VRRP on the MDS in it’s basic form looks something like this:
123456789 interface GigabitEthernet2/1.10ip address 192.168.10.2 255.255.255.0switchport mtu 3000no shutdownvrrp 10priority 120preemptaddress 192.168.10.2no shutdown
In the above configuration, 192.168.10.2 is the actual physical interface address and 192.168.10.2 is also the VIP address. This is common. The other side may looking something like this:
123456789 interface GigabitEthernet2/1.10ip address 192.168.10.3 255.255.255.0switchport mtu 3000no shutdownvrrp 10priority 100preemptaddress 192.168.10.2no shutdown
On this side of the link 192.168.10.3 is the physical interface address and 192.168.10.2 is the VIP address. These two MDS switches Switch 1 and Switch 2 are both members of VR10. As per the VRRP specification, VRRP VIP addresses are for passing traffic onto real server IP addresses that they front end, they are not for the origination or destination of traffic. If you try to send traffic to a VRRP VIP, these packets are by default dropped. Some application’s on the MDS may need to use the VRRP IP as an actual IP address to terminate traffic on. For example iSNS (removed from current versions of SAN-OS / NX-OS) and IPSec. With IPSec you may wish to use the VRRP as a destination of a IPSec tunnel for high availability. To do this you have to add the “secondary” option like so:
123456789 interface GigabitEthernet2/1.10ip address 192.168.10.3 255.255.255.0switchport mtu 3000no shutdownvrrp 10priority 100preemptaddress 192.168.10.2 secondaryno shutdown
Realize on Switch 1, the primary IP address of G2/1.10 is configured the same as the VIP. So in this case when Switch 1 is master it will be able to accept traffic terminated to the VIP address. Switch 2 will not be able to receive traffic destined to the VIP address even with the secondary option configured unless it is the master! So the key is, the secondary option allows a switch to be able to terminate traffic destined to the VIP, when it’s the master. If we were terminated an IPSec session on the VIP of Switch 1 and Switch 2, and wanted it to failover, we would need to configure the secondary address for Switch 2.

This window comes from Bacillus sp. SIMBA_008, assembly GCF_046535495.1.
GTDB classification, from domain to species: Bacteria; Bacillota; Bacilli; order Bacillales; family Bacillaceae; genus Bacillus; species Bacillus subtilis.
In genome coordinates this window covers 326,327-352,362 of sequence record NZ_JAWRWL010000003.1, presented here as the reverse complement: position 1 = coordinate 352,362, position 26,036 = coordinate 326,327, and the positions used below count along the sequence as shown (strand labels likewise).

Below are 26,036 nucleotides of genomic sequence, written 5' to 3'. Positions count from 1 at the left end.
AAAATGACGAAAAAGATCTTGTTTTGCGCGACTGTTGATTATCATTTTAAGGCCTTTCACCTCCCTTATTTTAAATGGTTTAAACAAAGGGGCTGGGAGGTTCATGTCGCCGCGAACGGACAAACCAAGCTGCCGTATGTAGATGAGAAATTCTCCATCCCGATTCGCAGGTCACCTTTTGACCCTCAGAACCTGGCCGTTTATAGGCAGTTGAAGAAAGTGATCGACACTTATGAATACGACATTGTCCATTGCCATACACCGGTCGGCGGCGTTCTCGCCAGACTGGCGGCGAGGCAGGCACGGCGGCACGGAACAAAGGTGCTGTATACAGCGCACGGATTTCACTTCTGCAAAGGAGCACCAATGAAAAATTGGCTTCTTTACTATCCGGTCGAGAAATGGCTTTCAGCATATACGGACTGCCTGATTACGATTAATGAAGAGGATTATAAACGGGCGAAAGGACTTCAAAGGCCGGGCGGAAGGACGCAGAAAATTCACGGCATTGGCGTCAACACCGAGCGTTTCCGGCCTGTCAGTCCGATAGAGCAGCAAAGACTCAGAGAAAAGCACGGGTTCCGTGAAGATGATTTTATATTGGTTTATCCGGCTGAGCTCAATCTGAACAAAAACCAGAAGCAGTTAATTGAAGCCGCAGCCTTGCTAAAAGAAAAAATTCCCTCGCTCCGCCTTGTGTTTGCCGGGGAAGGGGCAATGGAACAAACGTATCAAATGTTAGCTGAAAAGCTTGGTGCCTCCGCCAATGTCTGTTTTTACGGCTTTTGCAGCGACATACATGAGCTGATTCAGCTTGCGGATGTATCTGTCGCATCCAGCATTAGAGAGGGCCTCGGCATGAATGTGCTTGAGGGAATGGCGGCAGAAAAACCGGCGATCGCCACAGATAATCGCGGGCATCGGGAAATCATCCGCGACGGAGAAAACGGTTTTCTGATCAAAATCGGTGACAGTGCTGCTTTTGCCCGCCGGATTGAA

Also realize this has an effect on the switch VRRP priorities. A switch that uses the same VRRP address as its interface address automatically has a VRRP priority of 255. A switch using a different address for its VRRP than it has on its interface has a priority of 100. This applies to the use of the secondary command as well. With or without the secondary command the interface will have a default priority of 100 if its interface address does not match the VRRP address.
Also realize, you cannot configure a secondary address to be the same as the interface address, if you try to do so you will get an error:
12345 Switch 1(config-if)# no shut2010 Oct 9 21:20:04.648 MDS2 %VRRP_ENG-2-INVALID_CONFIG: Cannotstart the VR 10 on the interface GigabitEthernet2/1.10. InvalidIP configuration. Reason: A secondary VRRP address can't beconfigured as the primary IP address of the interface